Kat Hanna is Research Manager at Centre for London and co-author of the Another Storey report. She tweets as @HannaFromHeaven.

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To see how a city embraces remote work, just look to Helsinki

A deeply rooted culture of trust is crucial to the success of remote work. (Sean Gallup/Getty Images)

When I speak to Anssi Salminen, an account manager who lives an hour outside Helsinki, he’s working from a wooden platform on the edge of a Finnish lake. With a blanket laid out and his laptop set up, the sun low in the sky, Anssi’s remote work arrangement seems blissful. 

“I spend around half of my time working somewhere else other than the office,” he says. “I can work from home, or on the go, and I also travel to the Netherlands once a month and work from there.

“The emphasis in my work has always been that it doesn’t matter when or where I work, as long as I get things done.”

For many people around the world, the shift to remote work was sudden, sparked by the coronavirus pandemic. Finland, however, is finding the transition much less significant. Before Covid-19, the Nordic nation already displayed impressive levels of remote working, with 14.1% of its workforce reporting usually working from home. Only the Netherlands has a comparable percentage of remote workers, while the UK lagged behind at 4.7%, and the US’s remote workforce lingered at around 3.6%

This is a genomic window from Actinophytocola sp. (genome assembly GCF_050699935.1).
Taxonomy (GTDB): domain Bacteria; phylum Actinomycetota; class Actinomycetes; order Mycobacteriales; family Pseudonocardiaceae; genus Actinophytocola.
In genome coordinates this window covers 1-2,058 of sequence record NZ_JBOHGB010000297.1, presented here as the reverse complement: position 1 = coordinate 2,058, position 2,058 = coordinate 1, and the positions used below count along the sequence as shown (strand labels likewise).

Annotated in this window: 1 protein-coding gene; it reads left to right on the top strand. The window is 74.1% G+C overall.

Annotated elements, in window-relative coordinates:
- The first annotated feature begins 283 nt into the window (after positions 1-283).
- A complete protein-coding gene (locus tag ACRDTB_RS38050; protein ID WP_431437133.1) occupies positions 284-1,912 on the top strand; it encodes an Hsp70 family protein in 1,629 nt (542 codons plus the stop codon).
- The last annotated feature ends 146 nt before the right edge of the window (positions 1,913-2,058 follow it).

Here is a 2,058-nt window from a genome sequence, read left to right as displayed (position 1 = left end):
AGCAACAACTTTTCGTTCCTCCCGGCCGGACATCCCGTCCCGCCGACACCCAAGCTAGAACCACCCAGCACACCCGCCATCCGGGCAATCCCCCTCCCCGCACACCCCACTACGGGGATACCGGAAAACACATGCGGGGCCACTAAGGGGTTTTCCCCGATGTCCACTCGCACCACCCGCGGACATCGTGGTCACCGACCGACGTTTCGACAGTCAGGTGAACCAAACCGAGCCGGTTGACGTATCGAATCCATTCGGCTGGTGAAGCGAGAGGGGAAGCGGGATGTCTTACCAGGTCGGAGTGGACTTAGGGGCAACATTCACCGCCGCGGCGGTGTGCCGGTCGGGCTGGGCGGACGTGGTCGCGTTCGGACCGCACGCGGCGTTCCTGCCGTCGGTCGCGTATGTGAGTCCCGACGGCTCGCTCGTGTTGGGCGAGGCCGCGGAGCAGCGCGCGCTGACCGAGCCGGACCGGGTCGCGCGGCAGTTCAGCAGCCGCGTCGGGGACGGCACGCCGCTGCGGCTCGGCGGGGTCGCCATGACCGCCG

Anssi works for one of many Helsinki-based companies that offers its employees flexible policies around when and where they work. That arrangement is in part due to the Finnish capital’s thriving start-up scene. In spite of being a relatively small city by global standards it is home to over 500 technology start-ups. These companies are leading the way when it comes to keeping employees connected wherever they choose to work.

“Our company has a completely location-free working policy,” says Kasper Pöyry, the CEO of Helsinki-headquartered software company Gapps. “All meetings are made available for online participants and facilitated accordingly. Some employees have worked extensively from abroad on a working holiday, whilst others prefer the comfort and social aspects of the well-stocked office. Whatever works for our employees is what works for the company.”

Like Gapps, many Helsinki-based firms are deeply preoccupied with providing the necessary technology to attract talent in a vast and sparsely populated country. Finland has only 15 inhabitants per square kilometre, and companies understand that in order to compose teams of specialised expertise, they may have to seek talent outside of the city. Local governments take a similarly proactive stance toward technological access, and Helsinki offers free, unrestricted, high-speed Wi-Fi from city-wide hotspots, while the country as a whole boasts some of the best coverage in Europe. 

But encouraging remote work isn’t just about optimising the potential of Finland’s workforce – companies in Helsinki also recognise that flexibility has clear benefits for both staff and employees. 

“The idea of a good work-life balance is ingrained in Finnish culture,” says Johannes Anttila, a consultant at organisational think tank Demos Helsinki. “It goes back to our rich history of social dialogue between labour unions and employers, but also to an interest in delineating the rules of working life and pushing towards people being able to enjoy their private life. Helsinki has been named the best city in the world for work-life balance, and I think that this underlies a lot of the mentality around remote work.”